CHICAGO (WLS) -- Are home warranty companies worth the money?
On Monday, the ABC7 I-Team introduced you to a woman who said she went weeks without heat. She said her furnace went out and her home warranty was slow to respond.
Consumer Investigator Samantha Chatman has more on what consumers need to know before signing up.
Consumers can spend anywhere from $500 to $1,000 a year on home warranty policies. While some are satisfied, others say their home warranty is useless.
Every month, consumers across the Chicago area are paying money to home warranty companies in the event something like an appliance or heating system stops working.
"And I've had it for 13 years. So I've paid all this money out for 13 years so it was frustrating," said Dorothy Dee of St. Charles.
RELATED: Home warranty problems: ABC7 I-Team helps St. Charles woman with broken furnace
Dee called the ABC7 I-Team after her furnace broke. She says her home warranty left her without a fix.
After ABC7 got involved, her furnace was replaced that same week and she says she was not charged the $800 the company initially wanted her to pay.
Other consumers has similar complaints.
"You've paid hundreds of dollars, you're expecting a certain level of service you have an emergency and then you suddenly find out in fact, it's not covered for all that money you've paid," said Tobie Stanger, money editor for Consumer Reports.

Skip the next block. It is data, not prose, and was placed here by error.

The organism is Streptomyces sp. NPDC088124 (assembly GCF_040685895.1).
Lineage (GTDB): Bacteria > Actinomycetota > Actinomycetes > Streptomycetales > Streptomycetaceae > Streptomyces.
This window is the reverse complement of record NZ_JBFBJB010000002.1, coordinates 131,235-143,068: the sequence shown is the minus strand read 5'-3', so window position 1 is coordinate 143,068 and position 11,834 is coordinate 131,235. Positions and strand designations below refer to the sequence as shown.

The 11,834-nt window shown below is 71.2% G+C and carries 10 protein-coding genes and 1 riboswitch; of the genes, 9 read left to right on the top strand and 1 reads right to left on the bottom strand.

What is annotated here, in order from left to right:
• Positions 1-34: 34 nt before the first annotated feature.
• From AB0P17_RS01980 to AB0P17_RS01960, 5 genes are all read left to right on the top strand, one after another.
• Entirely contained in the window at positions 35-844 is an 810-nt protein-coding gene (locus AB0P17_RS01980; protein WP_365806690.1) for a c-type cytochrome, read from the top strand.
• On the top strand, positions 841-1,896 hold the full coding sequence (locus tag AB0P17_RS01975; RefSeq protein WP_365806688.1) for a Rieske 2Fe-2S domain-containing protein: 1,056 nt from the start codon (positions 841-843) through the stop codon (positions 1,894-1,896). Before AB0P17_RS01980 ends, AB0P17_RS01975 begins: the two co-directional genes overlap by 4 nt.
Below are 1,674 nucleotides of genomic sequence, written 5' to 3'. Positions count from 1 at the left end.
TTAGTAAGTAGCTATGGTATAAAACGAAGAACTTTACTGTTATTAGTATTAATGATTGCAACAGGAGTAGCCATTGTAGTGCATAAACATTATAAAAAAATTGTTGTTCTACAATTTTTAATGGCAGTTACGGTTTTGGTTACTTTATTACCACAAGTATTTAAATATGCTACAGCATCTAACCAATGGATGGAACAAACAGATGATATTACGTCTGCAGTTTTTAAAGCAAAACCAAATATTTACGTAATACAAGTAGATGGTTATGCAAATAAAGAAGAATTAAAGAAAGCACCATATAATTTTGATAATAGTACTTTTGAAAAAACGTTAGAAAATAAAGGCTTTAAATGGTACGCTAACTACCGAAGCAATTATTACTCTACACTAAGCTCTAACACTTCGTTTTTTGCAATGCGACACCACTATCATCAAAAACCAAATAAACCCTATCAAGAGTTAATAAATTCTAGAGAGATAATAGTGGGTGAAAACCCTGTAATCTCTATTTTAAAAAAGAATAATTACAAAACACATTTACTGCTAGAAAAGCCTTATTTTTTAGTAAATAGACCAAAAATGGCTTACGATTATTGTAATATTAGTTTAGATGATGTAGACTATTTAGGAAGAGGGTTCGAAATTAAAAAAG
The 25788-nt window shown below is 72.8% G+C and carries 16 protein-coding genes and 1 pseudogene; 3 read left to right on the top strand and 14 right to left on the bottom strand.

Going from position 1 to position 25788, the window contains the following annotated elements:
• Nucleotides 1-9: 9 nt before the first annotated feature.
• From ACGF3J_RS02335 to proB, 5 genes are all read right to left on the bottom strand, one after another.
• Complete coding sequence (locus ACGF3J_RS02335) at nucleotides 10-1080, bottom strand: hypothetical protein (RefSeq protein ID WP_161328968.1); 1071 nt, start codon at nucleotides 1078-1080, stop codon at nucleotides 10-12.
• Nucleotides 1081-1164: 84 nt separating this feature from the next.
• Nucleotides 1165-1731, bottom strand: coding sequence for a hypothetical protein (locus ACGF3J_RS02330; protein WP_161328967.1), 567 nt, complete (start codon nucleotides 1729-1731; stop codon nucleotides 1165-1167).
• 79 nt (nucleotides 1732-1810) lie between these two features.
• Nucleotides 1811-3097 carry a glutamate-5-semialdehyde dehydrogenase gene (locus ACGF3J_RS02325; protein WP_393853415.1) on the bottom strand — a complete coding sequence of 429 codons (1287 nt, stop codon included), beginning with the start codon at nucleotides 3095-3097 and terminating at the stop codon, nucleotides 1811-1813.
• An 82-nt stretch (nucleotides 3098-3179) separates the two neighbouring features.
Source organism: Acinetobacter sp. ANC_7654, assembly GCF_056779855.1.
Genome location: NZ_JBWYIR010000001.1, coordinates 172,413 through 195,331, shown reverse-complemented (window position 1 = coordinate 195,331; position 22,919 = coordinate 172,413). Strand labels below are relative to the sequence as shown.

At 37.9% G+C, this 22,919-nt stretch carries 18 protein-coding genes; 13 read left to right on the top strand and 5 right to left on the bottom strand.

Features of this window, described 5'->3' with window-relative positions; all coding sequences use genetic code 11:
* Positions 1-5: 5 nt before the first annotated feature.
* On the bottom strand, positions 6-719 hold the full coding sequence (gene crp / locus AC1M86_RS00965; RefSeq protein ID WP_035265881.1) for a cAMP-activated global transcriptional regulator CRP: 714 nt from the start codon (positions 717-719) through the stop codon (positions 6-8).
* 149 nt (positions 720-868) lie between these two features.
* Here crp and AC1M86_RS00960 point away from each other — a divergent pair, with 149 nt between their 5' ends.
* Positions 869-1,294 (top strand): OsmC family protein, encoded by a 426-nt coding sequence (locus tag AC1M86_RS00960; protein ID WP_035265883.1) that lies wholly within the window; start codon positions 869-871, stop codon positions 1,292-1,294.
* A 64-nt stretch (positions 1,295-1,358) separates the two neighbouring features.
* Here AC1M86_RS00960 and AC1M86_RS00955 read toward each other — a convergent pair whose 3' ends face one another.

Stanger says it's important to understand that a home warranty is a service contract, not an insurance policy, so there are certain restrictions and time limitations consumers need to know.
She says reading the fine print in any home warranty contract is a must.
"There's a lot that is included and you have to understand that. For example, you may think your entire refrigerator is covered when in fact the ice maker is not covered," Stanger said. "These are all things you have to look for in the contract because it may not be spelled out by the salesperson."
She says home warranties are typically sold at the time of your home purchase, but you don't have to sign on.
"I think for a lot of people, you are better off just having money set aside for emergency," Stanger said. "If you're spending $600 a year, if you save up for three years and you have a major appliance failure, you've put aside $1800. That covers a lot."
But if you do decide to purchase a home warranty, she says be sure to do your research first.
"See how many complaints there have been and read the complaints because you'll learn about the complaints people have and whether they were resolved," Stanger said.
For more information, visit Consumer Reports' guide on buying a home warranty.
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